STUDENT: Here's a brief overview of our utility distribution. Red coils represent heating.
TOM BEARDEN: Teams were also required to write an essay and then build a model using less than $100 worth of materials. On top of all that, this year's team had to incorporate water conservation methods into their designs.
STUDENT: To dispose of waste in our city, we have genetically engineered a species of sea creatures.
Reaching out to middle schools
TOM BEARDEN: Leslie Collins is executive director of the National Engineers Week Foundation, which sponsors the competition.
LESLIE COLLINS, executive director, National Engineers Week Foundation: We started the program because we felt there was a need to reach out to kids in the middle school area, because they are starting to turn off to math and science there.
We didn't see other engineering programs. We saw science programs. We saw math programs. But we didn't see anything that really was engineering.
And engineering is different than science and math. Those are the tools that engineers use, but they're not the same thing.
TOM BEARDEN: On the second and last day, all the teams convened for the selection of the final five.
HOST: And our fifth finalist for this year, the final slot goes to Gates Intermediate School, New England.
TOM BEARDEN: The finalist teams were taken to an anteroom to wait their turn on the big stage. The Gates team used the time for last minute strategizing and rehearsal.
In the meantime, the other teams made their final pitch to the judges. Competition was stiff. Three eighth-graders from Bexley Middle School in Bexley, Ohio, designed a fantasy city in Iceland that runs on geothermal energy and hydropower.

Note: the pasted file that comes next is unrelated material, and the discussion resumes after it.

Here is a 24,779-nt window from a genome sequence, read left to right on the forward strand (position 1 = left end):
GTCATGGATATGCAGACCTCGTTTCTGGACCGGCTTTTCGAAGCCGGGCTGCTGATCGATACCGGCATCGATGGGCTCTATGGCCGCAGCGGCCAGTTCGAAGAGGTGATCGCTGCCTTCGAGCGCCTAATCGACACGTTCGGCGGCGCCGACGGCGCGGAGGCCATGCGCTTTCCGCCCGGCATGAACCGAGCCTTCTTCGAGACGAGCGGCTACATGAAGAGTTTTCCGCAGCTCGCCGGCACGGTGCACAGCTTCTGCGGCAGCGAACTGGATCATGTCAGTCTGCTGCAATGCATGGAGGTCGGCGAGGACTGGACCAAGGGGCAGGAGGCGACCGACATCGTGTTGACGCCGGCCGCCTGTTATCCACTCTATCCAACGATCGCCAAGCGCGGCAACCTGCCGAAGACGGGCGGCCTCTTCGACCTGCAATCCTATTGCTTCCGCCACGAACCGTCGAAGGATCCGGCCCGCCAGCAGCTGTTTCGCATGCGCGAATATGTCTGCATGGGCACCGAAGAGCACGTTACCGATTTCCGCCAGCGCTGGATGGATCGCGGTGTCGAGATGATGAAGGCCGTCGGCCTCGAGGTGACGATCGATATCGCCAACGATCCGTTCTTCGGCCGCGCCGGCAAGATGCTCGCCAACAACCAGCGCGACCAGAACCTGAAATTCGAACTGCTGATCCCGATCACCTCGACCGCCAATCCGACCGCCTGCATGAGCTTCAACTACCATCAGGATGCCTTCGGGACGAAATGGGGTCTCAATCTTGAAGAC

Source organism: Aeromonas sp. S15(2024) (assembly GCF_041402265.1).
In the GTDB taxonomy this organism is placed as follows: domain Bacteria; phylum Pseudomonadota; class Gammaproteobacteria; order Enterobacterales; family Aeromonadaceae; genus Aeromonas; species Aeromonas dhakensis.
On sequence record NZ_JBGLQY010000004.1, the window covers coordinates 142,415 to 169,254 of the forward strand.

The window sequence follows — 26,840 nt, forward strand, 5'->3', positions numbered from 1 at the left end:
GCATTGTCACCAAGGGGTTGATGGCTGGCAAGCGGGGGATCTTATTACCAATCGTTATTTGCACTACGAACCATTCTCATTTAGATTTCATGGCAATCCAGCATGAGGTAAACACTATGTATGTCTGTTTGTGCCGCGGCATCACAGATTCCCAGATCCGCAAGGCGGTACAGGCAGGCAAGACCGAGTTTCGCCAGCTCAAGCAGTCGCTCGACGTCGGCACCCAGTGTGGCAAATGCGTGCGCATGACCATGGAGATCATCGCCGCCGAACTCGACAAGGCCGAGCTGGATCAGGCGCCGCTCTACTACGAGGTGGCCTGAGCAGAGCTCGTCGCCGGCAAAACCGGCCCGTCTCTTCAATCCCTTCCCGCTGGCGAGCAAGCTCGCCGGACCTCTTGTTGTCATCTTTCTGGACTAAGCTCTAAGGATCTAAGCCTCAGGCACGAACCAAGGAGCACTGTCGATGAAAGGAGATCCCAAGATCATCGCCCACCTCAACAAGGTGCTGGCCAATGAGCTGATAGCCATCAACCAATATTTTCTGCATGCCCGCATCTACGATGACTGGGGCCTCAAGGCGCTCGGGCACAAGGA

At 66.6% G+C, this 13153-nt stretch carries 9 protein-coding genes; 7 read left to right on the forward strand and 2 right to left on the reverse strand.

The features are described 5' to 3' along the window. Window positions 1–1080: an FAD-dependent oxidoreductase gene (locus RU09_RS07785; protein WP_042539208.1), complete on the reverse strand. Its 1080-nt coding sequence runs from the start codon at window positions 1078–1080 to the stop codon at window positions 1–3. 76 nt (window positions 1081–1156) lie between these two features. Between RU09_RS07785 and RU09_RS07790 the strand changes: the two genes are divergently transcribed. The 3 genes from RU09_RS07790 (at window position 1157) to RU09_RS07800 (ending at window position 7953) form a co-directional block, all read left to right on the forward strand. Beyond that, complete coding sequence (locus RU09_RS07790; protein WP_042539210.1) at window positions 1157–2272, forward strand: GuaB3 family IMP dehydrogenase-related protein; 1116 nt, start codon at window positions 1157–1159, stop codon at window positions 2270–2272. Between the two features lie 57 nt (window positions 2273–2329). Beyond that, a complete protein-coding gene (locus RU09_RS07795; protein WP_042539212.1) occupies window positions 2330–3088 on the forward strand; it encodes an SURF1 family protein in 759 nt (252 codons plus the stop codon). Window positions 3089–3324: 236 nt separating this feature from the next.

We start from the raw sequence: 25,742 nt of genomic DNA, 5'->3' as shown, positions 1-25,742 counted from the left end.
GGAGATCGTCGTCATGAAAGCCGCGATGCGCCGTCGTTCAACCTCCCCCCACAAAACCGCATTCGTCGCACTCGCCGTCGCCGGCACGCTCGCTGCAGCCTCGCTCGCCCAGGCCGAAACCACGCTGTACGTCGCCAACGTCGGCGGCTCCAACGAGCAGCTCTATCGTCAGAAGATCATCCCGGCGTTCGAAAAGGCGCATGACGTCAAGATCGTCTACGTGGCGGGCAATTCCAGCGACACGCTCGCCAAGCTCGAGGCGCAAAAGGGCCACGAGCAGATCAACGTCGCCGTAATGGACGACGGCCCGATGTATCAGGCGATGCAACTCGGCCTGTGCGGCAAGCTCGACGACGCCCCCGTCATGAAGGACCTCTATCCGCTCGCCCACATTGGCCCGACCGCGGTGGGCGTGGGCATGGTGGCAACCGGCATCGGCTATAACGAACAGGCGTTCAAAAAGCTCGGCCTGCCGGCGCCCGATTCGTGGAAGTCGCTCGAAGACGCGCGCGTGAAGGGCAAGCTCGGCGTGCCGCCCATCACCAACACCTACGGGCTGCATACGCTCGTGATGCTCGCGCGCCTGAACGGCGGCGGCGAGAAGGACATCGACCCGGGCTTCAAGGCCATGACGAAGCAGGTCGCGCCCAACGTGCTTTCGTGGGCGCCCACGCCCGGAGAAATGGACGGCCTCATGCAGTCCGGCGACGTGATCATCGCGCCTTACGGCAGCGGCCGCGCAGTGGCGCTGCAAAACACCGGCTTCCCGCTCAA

STUDENT: Spindolas consist of a cylindrical access column which house utility systems, as well as provide elevator access to all housing units. The units curve in a stair step design.
Announcing the winners
TOM BEARDEN: And then it was the Gates team's turn.
STUDENT: Before we talk to you about our infrastructure, let me introduce you to our superstructure, the domes. Using recent genetic breakthroughs in spider silk technology, we can duplicate the strength of spider silk to create a material 10 times as strong as titanium to construct our domes.
LESLIE COLLINS: This is a great program. We had a school in an inner city one year where the judges asked, "Why do you have so many homeless shelters in your city? It seems like there are way, way more than we've seen in other places." And the students said, "Because we pass so many homeless people when we go to school every day."
TOM BEARDEN: Finally, the countdown to the winning team. After six months of work and three pressure-packed days of competing, the New England team was awarded the fourth-place medal in the national contest.
And the winner of the 2009 Future City competition: Bexley, Ohio, for Novo-Mondum, their city in Iceland.
PARENT: I'm so proud of you.
TOM BEARDEN: The top prize was a weeklong trip to U.S. space camp, where the kids will fly jet fighter simulators and take part in mock space shuttle missions.
JACK DUFF, student: I learned -- as Joanna said, we all learned about engineering. I learned basically that engineers make this whole world work.
TOM BEARDEN: Some of these students are so committed to the Future City competition, they said they'd start preparing for next year's event as soon as they got back home.